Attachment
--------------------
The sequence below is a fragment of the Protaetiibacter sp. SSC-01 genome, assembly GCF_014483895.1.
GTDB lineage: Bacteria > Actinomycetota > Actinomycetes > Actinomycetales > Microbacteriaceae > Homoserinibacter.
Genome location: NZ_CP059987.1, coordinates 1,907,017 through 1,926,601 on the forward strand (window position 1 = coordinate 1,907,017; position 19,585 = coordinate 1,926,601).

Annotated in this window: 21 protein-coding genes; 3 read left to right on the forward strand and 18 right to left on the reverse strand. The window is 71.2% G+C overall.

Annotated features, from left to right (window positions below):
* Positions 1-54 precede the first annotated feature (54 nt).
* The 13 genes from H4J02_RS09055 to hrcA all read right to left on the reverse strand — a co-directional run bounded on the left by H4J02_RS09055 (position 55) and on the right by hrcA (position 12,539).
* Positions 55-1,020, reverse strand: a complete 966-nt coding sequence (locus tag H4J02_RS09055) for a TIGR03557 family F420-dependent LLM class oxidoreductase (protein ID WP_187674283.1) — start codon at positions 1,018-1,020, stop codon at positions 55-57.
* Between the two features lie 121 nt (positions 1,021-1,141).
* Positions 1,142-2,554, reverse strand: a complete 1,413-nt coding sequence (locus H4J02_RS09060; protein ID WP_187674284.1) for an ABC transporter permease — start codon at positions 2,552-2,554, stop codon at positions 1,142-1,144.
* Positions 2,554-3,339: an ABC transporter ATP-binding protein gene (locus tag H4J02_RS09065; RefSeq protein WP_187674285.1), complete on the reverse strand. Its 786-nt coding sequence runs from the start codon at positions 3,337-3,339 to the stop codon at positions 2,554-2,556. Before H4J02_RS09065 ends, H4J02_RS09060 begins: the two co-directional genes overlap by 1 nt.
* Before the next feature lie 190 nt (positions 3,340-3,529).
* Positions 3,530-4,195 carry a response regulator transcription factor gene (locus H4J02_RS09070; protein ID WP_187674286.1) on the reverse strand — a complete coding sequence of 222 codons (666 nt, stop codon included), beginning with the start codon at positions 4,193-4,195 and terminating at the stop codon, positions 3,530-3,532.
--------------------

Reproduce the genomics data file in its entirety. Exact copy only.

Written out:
The sequence below is a fragment of the Protaetiibacter sp. SSC-01 genome, assembly GCF_014483895.1.
GTDB lineage: Bacteria > Actinomycetota > Actinomycetes > Actinomycetales > Microbacteriaceae > Homoserinibacter.
Genome location: NZ_CP059987.1, coordinates 1,907,017 through 1,926,601 on the forward strand (window position 1 = coordinate 1,907,017; position 19,585 = coordinate 1,926,601).

Annotated in this window: 21 protein-coding genes; 3 read left to right on the forward strand and 18 right to left on the reverse strand. The window is 71.2% G+C overall.

Annotated features, from left to right (window positions below):
* Positions 1-54 precede the first annotated feature (54 nt).
* The 13 genes from H4J02_RS09055 to hrcA all read right to left on the reverse strand — a co-directional run bounded on the left by H4J02_RS09055 (position 55) and on the right by hrcA (position 12,539).
* Positions 55-1,020, reverse strand: a complete 966-nt coding sequence (locus tag H4J02_RS09055) for a TIGR03557 family F420-dependent LLM class oxidoreductase (protein ID WP_187674283.1) — start codon at positions 1,018-1,020, stop codon at positions 55-57.
* Between the two features lie 121 nt (positions 1,021-1,141).
* Positions 1,142-2,554, reverse strand: a complete 1,413-nt coding sequence (locus H4J02_RS09060; protein ID WP_187674284.1) for an ABC transporter permease — start codon at positions 2,552-2,554, stop codon at positions 1,142-1,144.
* Positions 2,554-3,339: an ABC transporter ATP-binding protein gene (locus tag H4J02_RS09065; RefSeq protein WP_187674285.1), complete on the reverse strand. Its 786-nt coding sequence runs from the start codon at positions 3,337-3,339 to the stop codon at positions 2,554-2,556. Before H4J02_RS09065 ends, H4J02_RS09060 begins: the two co-directional genes overlap by 1 nt.
* Before the next feature lie 190 nt (positions 3,340-3,529).
* Positions 3,530-4,195 carry a response regulator transcription factor gene (locus H4J02_RS09070; protein ID WP_187674286.1) on the reverse strand — a complete coding sequence of 222 codons (666 nt, stop codon included), beginning with the start codon at positions 4,193-4,195 and terminating at the stop codon, positions 3,530-3,532.